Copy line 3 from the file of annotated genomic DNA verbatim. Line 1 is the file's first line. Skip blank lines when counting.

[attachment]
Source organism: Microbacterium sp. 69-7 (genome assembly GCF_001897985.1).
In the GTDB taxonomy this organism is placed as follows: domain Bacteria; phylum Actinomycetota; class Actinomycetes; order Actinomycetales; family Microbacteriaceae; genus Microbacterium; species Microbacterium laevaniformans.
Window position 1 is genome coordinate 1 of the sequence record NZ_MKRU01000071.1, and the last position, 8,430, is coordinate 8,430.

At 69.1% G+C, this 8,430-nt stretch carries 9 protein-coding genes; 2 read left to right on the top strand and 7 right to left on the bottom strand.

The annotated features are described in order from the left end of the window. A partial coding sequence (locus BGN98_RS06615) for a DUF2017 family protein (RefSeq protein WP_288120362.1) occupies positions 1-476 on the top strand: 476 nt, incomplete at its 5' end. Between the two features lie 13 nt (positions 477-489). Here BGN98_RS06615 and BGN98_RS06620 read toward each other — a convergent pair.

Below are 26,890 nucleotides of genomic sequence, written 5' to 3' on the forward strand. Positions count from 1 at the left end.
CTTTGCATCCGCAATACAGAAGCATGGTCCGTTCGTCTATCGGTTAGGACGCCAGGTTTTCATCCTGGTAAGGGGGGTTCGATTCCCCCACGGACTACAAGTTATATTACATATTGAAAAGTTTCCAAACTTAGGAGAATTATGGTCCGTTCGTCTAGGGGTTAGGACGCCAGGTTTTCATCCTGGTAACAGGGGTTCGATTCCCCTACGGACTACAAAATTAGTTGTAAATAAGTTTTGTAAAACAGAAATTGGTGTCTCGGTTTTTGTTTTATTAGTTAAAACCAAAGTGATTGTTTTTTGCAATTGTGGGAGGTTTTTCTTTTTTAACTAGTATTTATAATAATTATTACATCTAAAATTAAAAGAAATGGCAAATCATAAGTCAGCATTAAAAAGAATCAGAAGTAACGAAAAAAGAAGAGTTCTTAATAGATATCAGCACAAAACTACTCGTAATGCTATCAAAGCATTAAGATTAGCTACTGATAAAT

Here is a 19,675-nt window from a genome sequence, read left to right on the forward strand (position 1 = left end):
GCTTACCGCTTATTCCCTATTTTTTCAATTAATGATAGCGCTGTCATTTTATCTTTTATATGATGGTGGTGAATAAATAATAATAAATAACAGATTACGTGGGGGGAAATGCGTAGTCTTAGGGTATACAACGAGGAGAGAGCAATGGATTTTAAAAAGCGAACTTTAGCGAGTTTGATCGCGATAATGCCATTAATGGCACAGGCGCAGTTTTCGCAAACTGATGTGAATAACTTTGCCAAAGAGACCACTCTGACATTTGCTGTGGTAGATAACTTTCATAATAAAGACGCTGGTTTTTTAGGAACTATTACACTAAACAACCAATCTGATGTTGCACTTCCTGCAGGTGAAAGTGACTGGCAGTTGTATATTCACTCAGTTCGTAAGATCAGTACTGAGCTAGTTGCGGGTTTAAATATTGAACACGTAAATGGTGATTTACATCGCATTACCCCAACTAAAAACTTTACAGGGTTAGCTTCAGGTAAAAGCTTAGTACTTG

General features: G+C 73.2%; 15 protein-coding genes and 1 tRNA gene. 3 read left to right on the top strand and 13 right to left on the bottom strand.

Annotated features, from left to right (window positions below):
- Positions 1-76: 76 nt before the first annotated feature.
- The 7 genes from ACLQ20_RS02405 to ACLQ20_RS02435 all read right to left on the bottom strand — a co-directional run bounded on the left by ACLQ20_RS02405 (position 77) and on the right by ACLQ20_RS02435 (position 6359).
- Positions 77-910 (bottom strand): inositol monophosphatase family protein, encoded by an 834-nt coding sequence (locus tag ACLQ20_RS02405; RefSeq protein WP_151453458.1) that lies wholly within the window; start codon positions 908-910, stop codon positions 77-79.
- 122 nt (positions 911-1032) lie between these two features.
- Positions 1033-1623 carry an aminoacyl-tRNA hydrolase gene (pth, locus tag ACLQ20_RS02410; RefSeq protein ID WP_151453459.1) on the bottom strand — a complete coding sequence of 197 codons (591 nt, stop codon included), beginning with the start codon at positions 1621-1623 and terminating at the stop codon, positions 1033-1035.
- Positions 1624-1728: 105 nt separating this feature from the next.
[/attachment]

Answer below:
Window position 1 is genome coordinate 1 of the sequence record NZ_MKRU01000071.1, and the last position, 8,430, is coordinate 8,430.